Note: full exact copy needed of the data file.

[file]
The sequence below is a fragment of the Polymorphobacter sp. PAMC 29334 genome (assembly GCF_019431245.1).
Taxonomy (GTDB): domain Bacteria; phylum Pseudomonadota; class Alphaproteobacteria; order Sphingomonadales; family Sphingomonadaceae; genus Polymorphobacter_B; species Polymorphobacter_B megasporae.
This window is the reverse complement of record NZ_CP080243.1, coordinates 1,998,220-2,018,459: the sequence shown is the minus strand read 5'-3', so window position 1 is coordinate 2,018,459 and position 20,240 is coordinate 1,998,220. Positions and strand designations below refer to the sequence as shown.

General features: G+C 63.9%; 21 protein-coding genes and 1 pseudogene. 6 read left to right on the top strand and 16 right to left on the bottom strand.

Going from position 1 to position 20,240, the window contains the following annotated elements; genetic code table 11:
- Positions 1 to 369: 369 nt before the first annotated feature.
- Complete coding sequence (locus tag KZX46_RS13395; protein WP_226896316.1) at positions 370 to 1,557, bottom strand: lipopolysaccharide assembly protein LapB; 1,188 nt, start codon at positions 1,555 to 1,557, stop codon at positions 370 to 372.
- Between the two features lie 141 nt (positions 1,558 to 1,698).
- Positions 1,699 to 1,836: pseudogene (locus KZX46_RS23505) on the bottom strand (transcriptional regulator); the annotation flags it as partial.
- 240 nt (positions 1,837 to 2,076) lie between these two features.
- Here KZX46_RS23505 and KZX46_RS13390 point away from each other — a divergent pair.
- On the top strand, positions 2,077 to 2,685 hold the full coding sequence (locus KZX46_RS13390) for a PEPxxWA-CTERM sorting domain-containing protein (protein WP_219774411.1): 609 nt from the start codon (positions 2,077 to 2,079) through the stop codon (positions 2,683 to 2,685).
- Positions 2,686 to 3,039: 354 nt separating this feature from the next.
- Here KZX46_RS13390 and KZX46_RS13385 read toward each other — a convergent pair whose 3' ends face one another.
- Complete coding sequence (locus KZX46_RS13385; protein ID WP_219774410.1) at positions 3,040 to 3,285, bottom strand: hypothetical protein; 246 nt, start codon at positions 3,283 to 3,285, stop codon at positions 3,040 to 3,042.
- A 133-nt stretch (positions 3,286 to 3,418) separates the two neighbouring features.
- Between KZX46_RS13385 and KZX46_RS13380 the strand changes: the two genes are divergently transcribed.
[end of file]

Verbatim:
The sequence below is a fragment of the Polymorphobacter sp. PAMC 29334 genome (assembly GCF_019431245.1).
Taxonomy (GTDB): domain Bacteria; phylum Pseudomonadota; class Alphaproteobacteria; order Sphingomonadales; family Sphingomonadaceae; genus Polymorphobacter_B; species Polymorphobacter_B megasporae.
This window is the reverse complement of record NZ_CP080243.1, coordinates 1,998,220-2,018,459: the sequence shown is the minus strand read 5'-3', so window position 1 is coordinate 2,018,459 and position 20,240 is coordinate 1,998,220. Positions and strand designations below refer to the sequence as shown.

General features: G+C 63.9%; 21 protein-coding genes and 1 pseudogene. 6 read left to right on the top strand and 16 right to left on the bottom strand.

Going from position 1 to position 20,240, the window contains the following annotated elements; genetic code table 11:
- Positions 1 to 369: 369 nt before the first annotated feature.
- Complete coding sequence (locus tag KZX46_RS13395; protein WP_226896316.1) at positions 370 to 1,557, bottom strand: lipopolysaccharide assembly protein LapB; 1,188 nt, start codon at positions 1,555 to 1,557, stop codon at positions 370 to 372.
- Between the two features lie 141 nt (positions 1,558 to 1,698).
- Positions 1,699 to 1,836: pseudogene (locus KZX46_RS23505) on the bottom strand (transcriptional regulator); the annotation flags it as partial.
- 240 nt (positions 1,837 to 2,076) lie between these two features.
- Here KZX46_RS23505 and KZX46_RS13390 point away from each other — a divergent pair.
- On the top strand, positions 2,077 to 2,685 hold the full coding sequence (locus KZX46_RS13390) for a PEPxxWA-CTERM sorting domain-containing protein (protein WP_219774411.1): 609 nt from the start codon (positions 2,077 to 2,079) through the stop codon (positions 2,683 to 2,685).
- Positions 2,686 to 3,039: 354 nt separating this feature from the next.
- Here KZX46_RS13390 and KZX46_RS13385 read toward each other — a convergent pair whose 3' ends face one another.
- Complete coding sequence (locus KZX46_RS13385; protein ID WP_219774410.1) at positions 3,040 to 3,285, bottom strand: hypothetical protein; 246 nt, start codon at positions 3,283 to 3,285, stop codon at positions 3,040 to 3,042.
- A 133-nt stretch (positions 3,286 to 3,418) separates the two neighbouring features.
- Between KZX46_RS13385 and KZX46_RS13380 the strand changes: the two genes are divergently transcribed.